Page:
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a tale of Restoration intrigue by

Molly Brown


A system of Royal Hospitals for London had been established in Tudor times: St Bartholomew's for the sick, St Thomas's for the permanently infirm, Christ's for the support and education of poor children, Bridewell for vagabonds and the unemployed, and Mary of Bethlehem (Bedlam) for the insane.

By the 17th century, Bedlam was one of London's main tourist attractions. On Sundays, the public was admitted on payment of a penny (it was later raised to twopence) to watch the antics of the people confined there. It was considered one of the wonders of London and was a must for foreign visitors. It remained open to the public until the late 18th century, when visiting first became restricted to only "well-dressed" ticket holders, then finally to relatives.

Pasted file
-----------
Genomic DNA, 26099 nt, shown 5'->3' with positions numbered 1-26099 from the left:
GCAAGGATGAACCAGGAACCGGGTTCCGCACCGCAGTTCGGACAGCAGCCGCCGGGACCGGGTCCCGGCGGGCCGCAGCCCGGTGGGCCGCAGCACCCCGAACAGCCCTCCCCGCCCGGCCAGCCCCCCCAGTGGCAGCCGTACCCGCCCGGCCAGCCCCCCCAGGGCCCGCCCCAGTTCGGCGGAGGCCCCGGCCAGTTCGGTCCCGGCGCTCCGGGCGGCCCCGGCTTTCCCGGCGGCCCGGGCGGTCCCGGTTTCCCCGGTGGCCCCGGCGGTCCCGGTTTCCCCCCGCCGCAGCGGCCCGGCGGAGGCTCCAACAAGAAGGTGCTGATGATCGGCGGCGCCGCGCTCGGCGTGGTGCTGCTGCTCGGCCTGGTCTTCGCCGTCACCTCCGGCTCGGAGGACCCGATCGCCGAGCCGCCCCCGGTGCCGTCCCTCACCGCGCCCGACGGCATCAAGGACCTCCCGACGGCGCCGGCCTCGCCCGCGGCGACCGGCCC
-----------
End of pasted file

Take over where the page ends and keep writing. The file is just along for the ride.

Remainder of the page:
Pepys's Diary, 19 February 1669:

Ned Ward, A Visit to Bedlam:

london bridge south deptford start of tour home

(c) 1996 Molly Brown